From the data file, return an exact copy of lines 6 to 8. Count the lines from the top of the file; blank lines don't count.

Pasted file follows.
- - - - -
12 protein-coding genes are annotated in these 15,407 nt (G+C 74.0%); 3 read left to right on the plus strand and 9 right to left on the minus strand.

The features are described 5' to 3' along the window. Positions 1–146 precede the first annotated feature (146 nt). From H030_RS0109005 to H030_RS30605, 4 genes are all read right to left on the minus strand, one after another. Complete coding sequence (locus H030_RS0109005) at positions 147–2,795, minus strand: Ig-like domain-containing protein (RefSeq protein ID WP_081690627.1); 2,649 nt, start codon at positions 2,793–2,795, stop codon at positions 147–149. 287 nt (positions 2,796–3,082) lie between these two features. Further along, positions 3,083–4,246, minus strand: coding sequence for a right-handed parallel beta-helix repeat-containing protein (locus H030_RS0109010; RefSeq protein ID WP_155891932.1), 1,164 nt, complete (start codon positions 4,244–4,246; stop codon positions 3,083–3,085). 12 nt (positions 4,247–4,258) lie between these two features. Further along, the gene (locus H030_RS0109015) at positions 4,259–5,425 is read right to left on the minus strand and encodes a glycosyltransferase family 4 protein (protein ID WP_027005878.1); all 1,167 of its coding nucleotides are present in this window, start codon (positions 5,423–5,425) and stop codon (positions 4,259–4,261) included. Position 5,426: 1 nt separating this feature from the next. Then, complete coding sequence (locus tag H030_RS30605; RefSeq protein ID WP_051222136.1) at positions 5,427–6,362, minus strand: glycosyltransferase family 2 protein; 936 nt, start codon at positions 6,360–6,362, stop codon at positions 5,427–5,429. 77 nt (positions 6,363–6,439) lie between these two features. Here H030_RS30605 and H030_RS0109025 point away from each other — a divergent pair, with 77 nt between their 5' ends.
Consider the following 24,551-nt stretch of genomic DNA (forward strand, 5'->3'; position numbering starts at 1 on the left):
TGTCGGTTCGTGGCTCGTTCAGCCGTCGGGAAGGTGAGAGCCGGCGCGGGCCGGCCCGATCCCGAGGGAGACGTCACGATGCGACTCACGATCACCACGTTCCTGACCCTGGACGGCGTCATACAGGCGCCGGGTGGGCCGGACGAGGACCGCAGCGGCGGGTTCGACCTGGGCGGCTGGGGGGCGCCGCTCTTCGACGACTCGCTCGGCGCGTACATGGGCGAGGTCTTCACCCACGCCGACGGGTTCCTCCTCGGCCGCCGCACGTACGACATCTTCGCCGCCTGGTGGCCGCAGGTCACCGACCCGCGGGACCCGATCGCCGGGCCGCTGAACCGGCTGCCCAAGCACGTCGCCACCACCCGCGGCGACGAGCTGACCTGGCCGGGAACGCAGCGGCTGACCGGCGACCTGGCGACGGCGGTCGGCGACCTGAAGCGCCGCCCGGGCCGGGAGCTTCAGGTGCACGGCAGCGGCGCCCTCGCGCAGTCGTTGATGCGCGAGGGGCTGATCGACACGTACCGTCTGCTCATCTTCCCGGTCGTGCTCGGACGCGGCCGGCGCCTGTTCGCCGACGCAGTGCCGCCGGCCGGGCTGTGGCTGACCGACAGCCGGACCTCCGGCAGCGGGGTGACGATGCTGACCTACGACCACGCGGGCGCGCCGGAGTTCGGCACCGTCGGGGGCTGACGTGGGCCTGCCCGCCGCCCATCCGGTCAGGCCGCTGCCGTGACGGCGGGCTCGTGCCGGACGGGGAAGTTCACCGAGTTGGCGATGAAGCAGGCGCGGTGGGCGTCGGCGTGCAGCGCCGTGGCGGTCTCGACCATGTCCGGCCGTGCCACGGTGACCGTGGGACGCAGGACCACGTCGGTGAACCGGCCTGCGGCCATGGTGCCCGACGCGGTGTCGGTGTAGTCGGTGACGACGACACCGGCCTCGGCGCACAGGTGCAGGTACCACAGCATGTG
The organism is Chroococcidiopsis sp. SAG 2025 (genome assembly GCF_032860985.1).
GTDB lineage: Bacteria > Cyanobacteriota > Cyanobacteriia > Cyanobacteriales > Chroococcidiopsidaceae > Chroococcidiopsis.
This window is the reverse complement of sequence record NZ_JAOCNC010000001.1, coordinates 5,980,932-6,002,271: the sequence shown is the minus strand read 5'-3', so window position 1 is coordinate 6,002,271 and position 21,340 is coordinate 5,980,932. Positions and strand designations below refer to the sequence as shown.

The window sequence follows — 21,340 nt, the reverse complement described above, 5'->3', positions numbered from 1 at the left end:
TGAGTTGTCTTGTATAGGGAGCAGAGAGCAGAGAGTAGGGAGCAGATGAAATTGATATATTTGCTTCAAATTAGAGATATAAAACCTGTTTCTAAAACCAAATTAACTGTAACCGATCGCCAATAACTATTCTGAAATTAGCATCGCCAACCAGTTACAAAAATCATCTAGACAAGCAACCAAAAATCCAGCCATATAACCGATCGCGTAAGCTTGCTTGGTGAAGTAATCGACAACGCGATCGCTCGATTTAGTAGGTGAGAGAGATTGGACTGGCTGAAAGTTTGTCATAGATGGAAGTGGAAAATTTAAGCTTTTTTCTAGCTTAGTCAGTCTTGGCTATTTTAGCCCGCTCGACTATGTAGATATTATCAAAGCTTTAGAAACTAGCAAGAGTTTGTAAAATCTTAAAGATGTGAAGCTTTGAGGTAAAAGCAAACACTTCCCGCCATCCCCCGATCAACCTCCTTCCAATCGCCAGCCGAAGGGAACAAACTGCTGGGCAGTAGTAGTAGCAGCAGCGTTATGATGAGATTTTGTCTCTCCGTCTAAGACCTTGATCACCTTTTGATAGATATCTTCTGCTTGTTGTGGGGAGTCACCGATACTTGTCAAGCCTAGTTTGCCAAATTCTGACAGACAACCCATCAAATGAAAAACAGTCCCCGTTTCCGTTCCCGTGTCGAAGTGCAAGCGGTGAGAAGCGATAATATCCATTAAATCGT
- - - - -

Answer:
GTDB lineage: Bacteria > Cyanobacteriota > Cyanobacteriia > Cyanobacteriales > Chroococcidiopsidaceae > Chroococcidiopsis.
This window is the reverse complement of sequence record NZ_JAOCNC010000001.1, coordinates 5,980,932-6,002,271: the sequence shown is the minus strand read 5'-3', so window position 1 is coordinate 6,002,271 and position 21,340 is coordinate 5,980,932. Positions and strand designations below refer to the sequence as shown.

The window sequence follows — 21,340 nt, the reverse complement described above, 5'->3', positions numbered from 1 at the left end: